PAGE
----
Pasquale PaoliDuring his Generalship (1755-1569), Pasquale Paoli, put in place a true Corsican State, this put an end to the engaged Revolution against Genoa in 1729. In a Europe of Absolutist Power, he created a stable State, founded on freedom and civic equality (la res publica) ruled by a Constitution, making/rendering the first self-sovereign people (“ The Corsican people were masters of their own fate”).

Balagne will play a very important role in the nation, firstly by its agricultural wealth produced by an industrious population. In order to mitigate the Genoese control of fortified ports such as Bastia, Ajaccio and Calvi, General Paoli convinced his government to create the port of Ile Rousse in 1765. This new city will be fortified, and will support the economic & commercial development of this new State.

From a doctrinal point of view, the role of Balagne was essential/of the utmost importance. The three priests (Erasme Orticoni from Santa Reparata, Gregorio Salvini from Nessa, and Bonfigliuolo Guelfucci from Belgodere) played a vital role in the creation of the founding texts of Paoli’s Corsica.
Whereby Salvini wrote the first edition (1758) of the Giustificazione della rivoluzione di Corsica, which contained the main political principles that Pasquale Paoli used to justify to the European courts about the legitimate uprising against Genoa (considered as the “bad prince”).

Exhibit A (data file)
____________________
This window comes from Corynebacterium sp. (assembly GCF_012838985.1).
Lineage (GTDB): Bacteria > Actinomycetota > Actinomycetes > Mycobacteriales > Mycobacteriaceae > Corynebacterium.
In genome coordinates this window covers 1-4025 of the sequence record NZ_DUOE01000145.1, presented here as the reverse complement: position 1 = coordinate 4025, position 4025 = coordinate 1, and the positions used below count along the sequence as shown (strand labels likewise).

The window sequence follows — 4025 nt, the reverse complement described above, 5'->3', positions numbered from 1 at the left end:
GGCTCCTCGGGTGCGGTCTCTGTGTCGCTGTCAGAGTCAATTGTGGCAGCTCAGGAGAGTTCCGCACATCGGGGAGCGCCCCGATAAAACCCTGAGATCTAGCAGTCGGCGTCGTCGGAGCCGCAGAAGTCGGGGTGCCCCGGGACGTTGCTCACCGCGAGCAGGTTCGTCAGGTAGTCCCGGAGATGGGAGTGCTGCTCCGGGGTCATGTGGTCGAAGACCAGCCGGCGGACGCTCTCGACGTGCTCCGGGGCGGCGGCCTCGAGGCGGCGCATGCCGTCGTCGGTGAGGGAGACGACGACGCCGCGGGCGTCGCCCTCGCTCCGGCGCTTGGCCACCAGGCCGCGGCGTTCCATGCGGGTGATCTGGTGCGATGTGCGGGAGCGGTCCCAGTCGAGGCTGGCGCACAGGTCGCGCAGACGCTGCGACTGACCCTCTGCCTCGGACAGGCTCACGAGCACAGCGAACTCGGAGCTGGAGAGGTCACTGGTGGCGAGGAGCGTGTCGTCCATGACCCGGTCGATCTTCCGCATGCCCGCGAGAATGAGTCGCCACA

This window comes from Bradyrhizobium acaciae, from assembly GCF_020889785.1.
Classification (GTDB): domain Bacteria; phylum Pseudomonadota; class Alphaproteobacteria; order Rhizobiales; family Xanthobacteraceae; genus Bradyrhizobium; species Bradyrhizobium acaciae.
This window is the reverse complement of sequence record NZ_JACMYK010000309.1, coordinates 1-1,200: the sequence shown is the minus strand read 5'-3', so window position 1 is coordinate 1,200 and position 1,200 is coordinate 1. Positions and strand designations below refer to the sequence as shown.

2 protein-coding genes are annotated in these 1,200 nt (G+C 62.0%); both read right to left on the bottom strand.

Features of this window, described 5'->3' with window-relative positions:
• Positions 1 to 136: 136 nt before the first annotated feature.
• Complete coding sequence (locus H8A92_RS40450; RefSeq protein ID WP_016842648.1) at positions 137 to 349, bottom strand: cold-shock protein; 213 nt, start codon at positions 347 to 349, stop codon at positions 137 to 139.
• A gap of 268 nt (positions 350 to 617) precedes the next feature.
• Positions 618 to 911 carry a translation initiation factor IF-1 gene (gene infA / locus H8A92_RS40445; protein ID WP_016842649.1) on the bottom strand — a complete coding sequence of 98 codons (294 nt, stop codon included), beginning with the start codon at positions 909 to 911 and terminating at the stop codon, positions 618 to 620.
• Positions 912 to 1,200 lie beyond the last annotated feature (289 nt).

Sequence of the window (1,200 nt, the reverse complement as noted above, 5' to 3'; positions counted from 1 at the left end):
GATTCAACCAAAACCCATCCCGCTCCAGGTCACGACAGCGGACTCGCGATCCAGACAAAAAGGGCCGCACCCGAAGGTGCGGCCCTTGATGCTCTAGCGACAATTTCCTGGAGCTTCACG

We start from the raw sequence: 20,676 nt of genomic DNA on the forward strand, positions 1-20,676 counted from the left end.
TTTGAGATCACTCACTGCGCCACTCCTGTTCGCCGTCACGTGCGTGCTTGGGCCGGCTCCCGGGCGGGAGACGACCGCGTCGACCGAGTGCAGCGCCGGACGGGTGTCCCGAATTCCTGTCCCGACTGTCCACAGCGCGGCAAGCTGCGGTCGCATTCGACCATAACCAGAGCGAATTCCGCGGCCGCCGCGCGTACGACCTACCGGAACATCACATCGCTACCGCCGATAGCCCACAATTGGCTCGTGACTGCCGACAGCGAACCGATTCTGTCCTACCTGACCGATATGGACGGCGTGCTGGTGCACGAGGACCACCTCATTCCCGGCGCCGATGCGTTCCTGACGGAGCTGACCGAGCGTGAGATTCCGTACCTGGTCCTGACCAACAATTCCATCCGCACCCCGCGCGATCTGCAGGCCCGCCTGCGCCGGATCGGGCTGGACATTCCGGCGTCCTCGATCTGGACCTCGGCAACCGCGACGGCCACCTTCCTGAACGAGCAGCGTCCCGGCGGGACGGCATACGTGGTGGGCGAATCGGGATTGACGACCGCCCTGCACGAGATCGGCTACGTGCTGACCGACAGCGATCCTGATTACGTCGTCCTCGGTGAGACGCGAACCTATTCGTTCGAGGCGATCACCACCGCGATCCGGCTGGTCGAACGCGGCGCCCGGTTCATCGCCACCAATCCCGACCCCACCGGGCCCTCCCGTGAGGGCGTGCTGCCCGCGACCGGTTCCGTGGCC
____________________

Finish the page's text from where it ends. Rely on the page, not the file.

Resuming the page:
It was a great success in Europe.
Another man from Balagne, Domenico Arrighi, from Speloncato, eminent legislator, wrote articles on the Constitution and was a member of the government (Consiglio di Statu ou Cunsiglio Supremu) ; he rose to President of the Assembly, “la generale consulta” in May 1767.
All of his economical and political views were reinforced by Paoli’s vital family roots in Balagne.
He and Antonino often spent time with his nephew Leonetti at the Palazzo Fabiani in Monticello, after his return in 1790.

Well after his death, Balagne remained strongly connected to Paoli. (Before his ashes were returned to Corsica in 1889, they were laid to rest in Westminster Abbey in London). When his ashes returned to Corsica in 1889, after being buried in Great Britain, by son parent Titto Franceschini-Pietri from Corbara, they arrived in Ile Rousse and were welcomed by an enormous crowd before returning to his place of birth.

Jean-Dominique Poli, MCF (R) University of Corsica

Sources : Marie-Thérèse Avon-Soletti, Louis Belgodère, Letizia Castellani, Antoine-Marie Graziani, Evelyne Luciani, Jean-Pierre Poli, Dominique Taddei, Michel Vergé-Franceschi, Antoine Franzini